The Spanish is getting better with practice.  People here are generally patient and helpful.  The marina employees are taking English classes to better serve their clientele. I had fun practicing marine terminology with Obier, a friendly and outgoing member of the dock staff who has progressed further with his English studies than I have with Spanish.  Still, English is not widely spoken. Bob has been searching for an English-speaking taxi driver with no success. We want to hire a driver to take us for more distant sightseeing one day. I’m happy to give it a go in Spanish, but Bob thinks there must be at least one driver among all the little yellow taxis who knows some English. We’ll see! I bet him he could go to a busy intersection and flag 100 taxis and not find one “yes” to a “habla inglés?” inquiry.  The local cultural center promotes English study with a poster stating that Colombians are 83% more likely to be employed if they learn English.

We took the boat on a sea trial and could not replicate the stabilizer problem.  So we will continue to investigate and see how the boat fares on our upcoming passage to Cartegena.

We moved to F-dock (or eh-fay, as they say here!) and are tied in the center of a large slip far from the finger piers in a manner that minimizes the risk of a dog escape. We are more isolated from our neighbors, but feel this location is preferable to annoying everyone with the dogs barking at the roaming boat cats and passing dock golf carts. The privacy is nice and we still have the beautiful sunset view over the jetty.  We just have to make a little more effort to socialize.  Last week we had several fun evenings getting to know Reta and Gerd, a very pleasant sailing couple from Germany, and Ana, our Colombian shipping agent and her husband Eduardo.

One morning this week Lady was reluctant to get up. She was lethargic and less mobile.  I was thinking we were going to need a vet, but the next day she was back to her usual self as CEO – our “Chief Enthusiasm Officer”. It was a reminder, though, of the passing of time and precious moments. Our gals are aging faster than we are and slowing down some.  It made us think about how much we depend on these critters for companionship and for security.  We are hoping the four-legged crew – like us –  will stay healthy and mobile and make it safely through our upcoming destinations and several long passages as we make our way back to Florida.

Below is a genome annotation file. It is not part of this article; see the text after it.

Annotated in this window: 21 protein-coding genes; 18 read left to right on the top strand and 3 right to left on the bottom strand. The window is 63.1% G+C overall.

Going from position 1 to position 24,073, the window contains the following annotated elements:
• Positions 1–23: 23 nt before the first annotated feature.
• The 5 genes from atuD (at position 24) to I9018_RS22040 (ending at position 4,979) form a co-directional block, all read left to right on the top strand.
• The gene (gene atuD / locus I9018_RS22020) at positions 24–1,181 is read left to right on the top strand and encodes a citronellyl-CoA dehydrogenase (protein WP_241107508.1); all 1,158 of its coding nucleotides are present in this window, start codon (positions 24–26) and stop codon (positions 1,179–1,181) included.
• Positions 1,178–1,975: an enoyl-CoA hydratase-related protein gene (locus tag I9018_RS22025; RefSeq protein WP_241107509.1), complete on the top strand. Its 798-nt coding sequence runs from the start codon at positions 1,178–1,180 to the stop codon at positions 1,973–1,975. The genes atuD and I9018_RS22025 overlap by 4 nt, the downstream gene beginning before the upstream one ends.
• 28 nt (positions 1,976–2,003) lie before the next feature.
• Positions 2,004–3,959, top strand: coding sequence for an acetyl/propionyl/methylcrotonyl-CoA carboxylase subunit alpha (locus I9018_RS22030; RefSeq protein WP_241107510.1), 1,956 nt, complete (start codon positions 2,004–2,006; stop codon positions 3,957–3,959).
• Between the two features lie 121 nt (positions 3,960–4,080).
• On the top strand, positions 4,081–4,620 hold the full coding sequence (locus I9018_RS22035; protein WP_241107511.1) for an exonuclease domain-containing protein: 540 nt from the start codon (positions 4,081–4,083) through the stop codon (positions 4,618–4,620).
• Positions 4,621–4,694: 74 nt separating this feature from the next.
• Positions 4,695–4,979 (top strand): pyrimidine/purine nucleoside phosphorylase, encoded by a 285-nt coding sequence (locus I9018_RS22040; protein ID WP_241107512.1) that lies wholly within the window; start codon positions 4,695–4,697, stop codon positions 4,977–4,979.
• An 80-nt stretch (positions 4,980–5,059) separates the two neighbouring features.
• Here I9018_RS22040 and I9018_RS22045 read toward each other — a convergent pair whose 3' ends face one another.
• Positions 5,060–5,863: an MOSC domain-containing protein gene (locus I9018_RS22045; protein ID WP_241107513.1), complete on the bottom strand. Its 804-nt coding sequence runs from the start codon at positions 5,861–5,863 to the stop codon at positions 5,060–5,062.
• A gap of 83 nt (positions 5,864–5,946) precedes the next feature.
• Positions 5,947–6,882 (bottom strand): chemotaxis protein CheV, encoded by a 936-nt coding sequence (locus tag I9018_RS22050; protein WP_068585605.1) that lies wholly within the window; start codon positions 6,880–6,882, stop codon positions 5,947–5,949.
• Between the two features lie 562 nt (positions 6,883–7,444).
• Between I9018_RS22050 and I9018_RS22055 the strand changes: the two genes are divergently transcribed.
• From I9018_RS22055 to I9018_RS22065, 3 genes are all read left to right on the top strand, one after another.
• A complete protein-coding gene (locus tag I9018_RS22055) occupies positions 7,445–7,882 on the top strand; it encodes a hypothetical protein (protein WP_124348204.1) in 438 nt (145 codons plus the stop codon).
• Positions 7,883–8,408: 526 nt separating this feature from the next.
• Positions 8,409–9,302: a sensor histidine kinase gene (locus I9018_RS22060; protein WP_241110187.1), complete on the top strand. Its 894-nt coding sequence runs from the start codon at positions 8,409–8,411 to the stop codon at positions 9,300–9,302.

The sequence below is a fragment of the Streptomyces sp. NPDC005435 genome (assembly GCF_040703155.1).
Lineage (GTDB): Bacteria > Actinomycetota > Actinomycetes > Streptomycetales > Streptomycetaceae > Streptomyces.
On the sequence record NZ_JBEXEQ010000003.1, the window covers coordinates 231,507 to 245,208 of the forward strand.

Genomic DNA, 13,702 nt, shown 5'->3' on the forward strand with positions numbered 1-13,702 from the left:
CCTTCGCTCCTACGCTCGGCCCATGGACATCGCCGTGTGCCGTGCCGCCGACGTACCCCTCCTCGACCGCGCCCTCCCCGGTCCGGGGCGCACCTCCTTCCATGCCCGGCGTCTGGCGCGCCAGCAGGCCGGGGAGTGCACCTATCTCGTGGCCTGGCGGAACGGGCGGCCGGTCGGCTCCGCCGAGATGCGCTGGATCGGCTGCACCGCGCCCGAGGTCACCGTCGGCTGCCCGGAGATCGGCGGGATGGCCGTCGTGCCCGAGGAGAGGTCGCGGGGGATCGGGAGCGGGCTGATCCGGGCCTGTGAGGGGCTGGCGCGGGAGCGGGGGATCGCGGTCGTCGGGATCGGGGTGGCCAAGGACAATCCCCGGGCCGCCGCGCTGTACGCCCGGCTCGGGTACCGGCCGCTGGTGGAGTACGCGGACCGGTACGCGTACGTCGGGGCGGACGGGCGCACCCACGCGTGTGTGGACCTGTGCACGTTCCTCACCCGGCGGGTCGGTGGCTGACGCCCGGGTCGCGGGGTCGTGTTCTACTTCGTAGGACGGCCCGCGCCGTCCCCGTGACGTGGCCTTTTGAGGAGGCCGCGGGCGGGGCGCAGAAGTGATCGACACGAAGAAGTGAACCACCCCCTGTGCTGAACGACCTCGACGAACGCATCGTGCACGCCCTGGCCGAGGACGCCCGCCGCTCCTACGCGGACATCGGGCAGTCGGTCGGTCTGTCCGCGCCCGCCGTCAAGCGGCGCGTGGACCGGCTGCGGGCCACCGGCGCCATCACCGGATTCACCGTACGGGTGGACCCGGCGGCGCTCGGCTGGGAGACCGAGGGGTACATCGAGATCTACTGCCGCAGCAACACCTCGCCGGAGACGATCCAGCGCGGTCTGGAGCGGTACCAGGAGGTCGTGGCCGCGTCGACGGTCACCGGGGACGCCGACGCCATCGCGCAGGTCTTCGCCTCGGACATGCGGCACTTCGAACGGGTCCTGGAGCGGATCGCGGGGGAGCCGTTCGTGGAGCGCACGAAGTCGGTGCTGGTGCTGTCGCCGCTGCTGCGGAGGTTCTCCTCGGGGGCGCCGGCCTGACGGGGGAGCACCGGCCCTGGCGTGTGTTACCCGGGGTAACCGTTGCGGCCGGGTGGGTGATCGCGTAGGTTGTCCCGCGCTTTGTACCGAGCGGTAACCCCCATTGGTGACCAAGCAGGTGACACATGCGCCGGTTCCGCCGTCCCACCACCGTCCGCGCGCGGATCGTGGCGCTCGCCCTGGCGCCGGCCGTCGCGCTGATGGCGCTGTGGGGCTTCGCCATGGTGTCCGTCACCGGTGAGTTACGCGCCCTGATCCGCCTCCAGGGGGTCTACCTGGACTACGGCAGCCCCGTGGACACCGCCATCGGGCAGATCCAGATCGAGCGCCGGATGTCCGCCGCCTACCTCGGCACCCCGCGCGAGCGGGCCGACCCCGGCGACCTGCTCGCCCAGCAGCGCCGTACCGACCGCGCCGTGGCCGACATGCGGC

A great sunset viewed from Barakuku, a restaurant high on the hill overlooking Rodadero, and a nice evening learning with Ana and Eduardo learning about life in Colombia.

Rodadero, just over the hill from the center of Santa Marta, has a nicer beach. This week it was packed with tourists due to a school semester break.

The beach in downtown Santa Marta lies between the marina and the shipping port and also seems popular. Drainage from the city pours onto the beach and we cringe as we watch children play there and street dogs drink the foul-looking water.

An informal weekend beach soccer game. Santa Marta port in the distance.

One of the pretty pedestrian malls and a working donkey

Yet another fantastic sunset view from the Mar Azul sundeck

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Responses

  1. Hope Bob finds his English speaking cab driver so we can see the pictures. Enjoyed the posting. Mo

    • Thanks, Mo! We’re going one way or another. Will just have to do more advance study on our destinations if we have a Spanish-speaking tour guide.